Q. Should we choose a local school for our children, or an English-language international school?

A. This is a common question, as more families are faced with choices of living locally or holding on to international possibilities. It’s also a complicated question, as there are many factors that determine the right answer for any family, and indeed, for any child. Here are some points to consider:

  1. How old is your child and how long will you be in the country?

These are actually separate questions, but connected in the influence over school decisions. Generally, the younger your child is, the more it is worth it to investigate local education. Children who are starting school for the first time are starting at a point where curricular expectations are low (in most schools) and they have time to learn the language before needing to be able to read, write, and learn in the language. If your children are already school-age, the transition can be harder, as they are losing out on content learning while they learn the language. Whether or not it is worth it depends then on how long you intend to be in the country: if you are moving permanently, then it is worth it for your children to learn the language and be able to engage in local schooling opportunities. If you are only planning to live there for 2-3 years, the potential benefits of a minimal amount of schooling in a new language must be balanced against the inevitable set-backs in learning, and also potentially the social challenges for your child. The older a child is, the more their own opinion should count in the decision as well, as they will be the ones doing the hard work; some kids may be up for it, and some may find it just too distressing.

  1. Does your child already have multiple languages?

This question needs to be considered in light of the information above as well as the family language profile. If you are a monolingual family, and will move back to a monolingual environment after your stay abroad, it is necessary for you to focus on continuing to develop your child’s current school language, to ensure a smooth transition when you move home. It’s perfectly feasible for you to do this while your child is learning a new school language as well, but it does require time and effort (for both parents and children!). If you have a more complex family language profile, adding in a new language may well come at the expense of a current language. Each language requires attention to development, and so the more languages you already need to attend to, the more difficult it is to add in another one for a short period of time.

Many families living abroad who are not native-English speakers have chosen English-language schooling for their children, as it is possible to ensure continuity anywhere in the world. This means that the child will have a stable school language, and additional languages at home. If you move frequently, or don’t have firm plans, local-language schooling can be problematic in terms of continuity of education. I don’t see it very often, but I have met families who have moved country and put their children in different language school systems multiple times (new language every 2-4 years) and that is generally not a recipe for academic success.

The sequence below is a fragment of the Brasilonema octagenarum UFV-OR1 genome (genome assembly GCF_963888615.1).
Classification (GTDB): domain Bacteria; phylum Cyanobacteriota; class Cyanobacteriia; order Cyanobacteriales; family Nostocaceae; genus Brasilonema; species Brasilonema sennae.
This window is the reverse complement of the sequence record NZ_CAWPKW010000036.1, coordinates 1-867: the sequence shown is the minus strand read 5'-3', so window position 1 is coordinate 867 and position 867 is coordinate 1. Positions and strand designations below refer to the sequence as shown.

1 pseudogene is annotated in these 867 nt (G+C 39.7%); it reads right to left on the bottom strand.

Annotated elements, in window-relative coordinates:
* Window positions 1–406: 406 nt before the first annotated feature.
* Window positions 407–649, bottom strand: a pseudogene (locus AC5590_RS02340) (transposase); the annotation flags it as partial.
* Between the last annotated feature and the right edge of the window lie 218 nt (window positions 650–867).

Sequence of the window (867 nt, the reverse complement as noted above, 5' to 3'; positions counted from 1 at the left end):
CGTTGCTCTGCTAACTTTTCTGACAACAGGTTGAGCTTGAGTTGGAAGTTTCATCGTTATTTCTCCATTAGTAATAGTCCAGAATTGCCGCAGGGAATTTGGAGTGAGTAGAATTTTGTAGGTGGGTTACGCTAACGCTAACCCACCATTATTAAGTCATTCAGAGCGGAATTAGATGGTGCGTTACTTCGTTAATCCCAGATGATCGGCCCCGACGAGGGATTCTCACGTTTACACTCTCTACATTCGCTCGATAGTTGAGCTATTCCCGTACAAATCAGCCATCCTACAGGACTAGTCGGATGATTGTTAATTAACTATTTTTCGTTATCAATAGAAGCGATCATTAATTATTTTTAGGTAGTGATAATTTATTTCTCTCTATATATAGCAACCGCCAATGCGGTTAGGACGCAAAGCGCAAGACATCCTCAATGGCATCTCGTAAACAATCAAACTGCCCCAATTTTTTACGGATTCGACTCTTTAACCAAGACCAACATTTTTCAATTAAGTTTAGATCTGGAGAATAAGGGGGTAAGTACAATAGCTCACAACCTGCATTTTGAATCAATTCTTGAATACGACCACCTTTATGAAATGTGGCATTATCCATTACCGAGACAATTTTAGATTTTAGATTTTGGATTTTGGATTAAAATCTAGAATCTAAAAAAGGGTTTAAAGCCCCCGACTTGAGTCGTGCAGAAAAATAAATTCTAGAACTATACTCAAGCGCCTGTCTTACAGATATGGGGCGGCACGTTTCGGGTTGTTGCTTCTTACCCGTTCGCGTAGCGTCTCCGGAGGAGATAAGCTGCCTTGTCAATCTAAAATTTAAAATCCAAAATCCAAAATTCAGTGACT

1. Does your child have any other challenges that may impact learning?

It is currently the understanding from research that all children have the potential to become bilingual/multilingual. The caveat is that children with educational challenges (speech or language related, ASD, ADHD, dyslexia, etc.) may well need additional support along the way, especially when starting at school-age with a new language, and especially if the challenges are language-related. Whether or not local-language schooling is the right choice for children with additional languages is a very complex question, and can really only be answered on a child/family specific basis. The child’s need for the new language is a key concern. If you have moved permanently, and acquiring this new language will be necessary for your child to integrate into their new home, there is a strong case for making the effort. If you are only planning on a temporary stay, and there is the option for schooling in a family language, this may be a better choice for many children. Another consideration is how well the local school can/will support your child in both learning the language and accessing the content. Some systems are not as well set up for inclusive education, and may not be able/willing to provide your child with the support they will need to be successful. In this case, an international school with better provisions may prove to be a better choice.

As you can see, there is unfortunately no clear and generalisable answer to this question. What is right for your child needs to be based on individual factors, family language factors, and mobility factors. This is why family language planning is such an important process, as it helps you really understand your unique situation and how it influences all your decisions about your family’s bilingual journey.